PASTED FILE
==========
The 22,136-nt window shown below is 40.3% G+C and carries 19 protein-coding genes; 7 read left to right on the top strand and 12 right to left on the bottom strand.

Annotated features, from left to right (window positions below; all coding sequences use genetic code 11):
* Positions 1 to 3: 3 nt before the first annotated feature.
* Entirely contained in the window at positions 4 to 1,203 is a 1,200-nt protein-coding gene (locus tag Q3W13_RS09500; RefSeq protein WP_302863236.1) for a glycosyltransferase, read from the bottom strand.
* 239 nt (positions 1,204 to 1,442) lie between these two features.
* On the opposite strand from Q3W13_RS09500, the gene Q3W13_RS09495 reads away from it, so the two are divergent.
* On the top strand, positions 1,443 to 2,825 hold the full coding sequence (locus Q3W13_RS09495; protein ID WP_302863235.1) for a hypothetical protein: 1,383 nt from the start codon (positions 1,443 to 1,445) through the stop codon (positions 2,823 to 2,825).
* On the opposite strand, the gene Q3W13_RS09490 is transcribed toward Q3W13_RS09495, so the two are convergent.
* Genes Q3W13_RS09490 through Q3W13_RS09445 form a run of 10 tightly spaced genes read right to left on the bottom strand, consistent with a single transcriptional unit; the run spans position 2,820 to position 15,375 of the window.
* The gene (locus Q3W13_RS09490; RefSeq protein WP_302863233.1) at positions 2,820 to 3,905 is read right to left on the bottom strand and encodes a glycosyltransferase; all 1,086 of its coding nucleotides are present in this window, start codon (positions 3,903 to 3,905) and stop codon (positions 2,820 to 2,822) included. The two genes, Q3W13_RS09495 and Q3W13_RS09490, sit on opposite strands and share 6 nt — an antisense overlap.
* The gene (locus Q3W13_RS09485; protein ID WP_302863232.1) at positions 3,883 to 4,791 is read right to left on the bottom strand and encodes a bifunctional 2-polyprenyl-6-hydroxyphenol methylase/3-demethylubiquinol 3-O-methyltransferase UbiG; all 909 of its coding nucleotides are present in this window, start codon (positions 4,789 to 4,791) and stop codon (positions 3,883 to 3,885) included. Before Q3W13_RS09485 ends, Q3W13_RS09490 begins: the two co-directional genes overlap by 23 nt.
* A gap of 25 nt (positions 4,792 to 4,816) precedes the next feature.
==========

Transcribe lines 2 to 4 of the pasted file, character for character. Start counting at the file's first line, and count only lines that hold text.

Annotated features, from left to right (window positions below; all coding sequences use genetic code 11):
* Positions 1 to 3: 3 nt before the first annotated feature.
* Entirely contained in the window at positions 4 to 1,203 is a 1,200-nt protein-coding gene (locus tag Q3W13_RS09500; RefSeq protein WP_302863236.1) for a glycosyltransferase, read from the bottom strand.